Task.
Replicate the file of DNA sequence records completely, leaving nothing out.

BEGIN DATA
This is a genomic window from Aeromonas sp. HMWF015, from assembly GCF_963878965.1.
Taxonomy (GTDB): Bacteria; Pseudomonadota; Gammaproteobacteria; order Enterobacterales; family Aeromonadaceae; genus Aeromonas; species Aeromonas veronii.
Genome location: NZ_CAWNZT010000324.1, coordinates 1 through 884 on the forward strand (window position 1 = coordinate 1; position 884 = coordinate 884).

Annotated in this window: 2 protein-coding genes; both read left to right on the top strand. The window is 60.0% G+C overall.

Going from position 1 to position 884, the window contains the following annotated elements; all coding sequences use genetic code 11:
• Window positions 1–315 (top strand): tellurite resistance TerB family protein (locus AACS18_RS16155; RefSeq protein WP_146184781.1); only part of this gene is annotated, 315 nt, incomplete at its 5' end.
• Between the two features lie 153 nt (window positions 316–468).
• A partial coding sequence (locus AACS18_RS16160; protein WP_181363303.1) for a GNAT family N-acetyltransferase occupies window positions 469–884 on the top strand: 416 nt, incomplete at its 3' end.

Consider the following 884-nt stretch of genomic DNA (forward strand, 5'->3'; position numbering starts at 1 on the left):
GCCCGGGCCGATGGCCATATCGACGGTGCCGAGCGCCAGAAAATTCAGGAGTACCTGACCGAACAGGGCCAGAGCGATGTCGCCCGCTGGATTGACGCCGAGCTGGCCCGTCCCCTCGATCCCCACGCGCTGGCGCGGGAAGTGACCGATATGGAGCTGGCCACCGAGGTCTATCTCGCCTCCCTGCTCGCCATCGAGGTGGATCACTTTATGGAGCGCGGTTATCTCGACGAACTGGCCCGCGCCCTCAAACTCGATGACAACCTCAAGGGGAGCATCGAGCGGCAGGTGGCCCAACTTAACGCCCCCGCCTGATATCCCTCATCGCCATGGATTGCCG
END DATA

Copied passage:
This is a genomic window from Aeromonas sp. HMWF015, from assembly GCF_963878965.1.
Taxonomy (GTDB): Bacteria; Pseudomonadota; Gammaproteobacteria; order Enterobacterales; family Aeromonadaceae; genus Aeromonas; species Aeromonas veronii.
Genome location: NZ_CAWNZT010000324.1, coordinates 1 through 884 on the forward strand (window position 1 = coordinate 1; position 884 = coordinate 884).

Annotated in this window: 2 protein-coding genes; both read left to right on the top strand. The window is 60.0% G+C overall.

Going from position 1 to position 884, the window contains the following annotated elements; all coding sequences use genetic code 11:
• Window positions 1–315 (top strand): tellurite resistance TerB family protein (locus AACS18_RS16155; RefSeq protein WP_146184781.1); only part of this gene is annotated, 315 nt, incomplete at its 5' end.
• Between the two features lie 153 nt (window positions 316–468).
• A partial coding sequence (locus AACS18_RS16160; protein WP_181363303.1) for a GNAT family N-acetyltransferase occupies window positions 469–884 on the top strand: 416 nt, incomplete at its 3' end.

Consider the following 884-nt stretch of genomic DNA (forward strand, 5'->3'; position numbering starts at 1 on the left):
GCCCGGGCCGATGGCCATATCGACGGTGCCGAGCGCCAGAAAATTCAGGAGTACCTGACCGAACAGGGCCAGAGCGATGTCGCCCGCTGGATTGACGCCGAGCTGGCCCGTCCCCTCGATCCCCACGCGCTGGCGCGGGAAGTGACCGATATGGAGCTGGCCACCGAGGTCTATCTCGCCTCCCTGCTCGCCATCGAGGTGGATCACTTTATGGAGCGCGGTTATCTCGACGAACTGGCCCGCGCCCTCAAACTCGATGACAACCTCAAGGGGAGCATCGAGCGGCAGGTGGCCCAACTTAACGCCCCCGCCTGATATCCCTCATCGCCATGGATTGCCG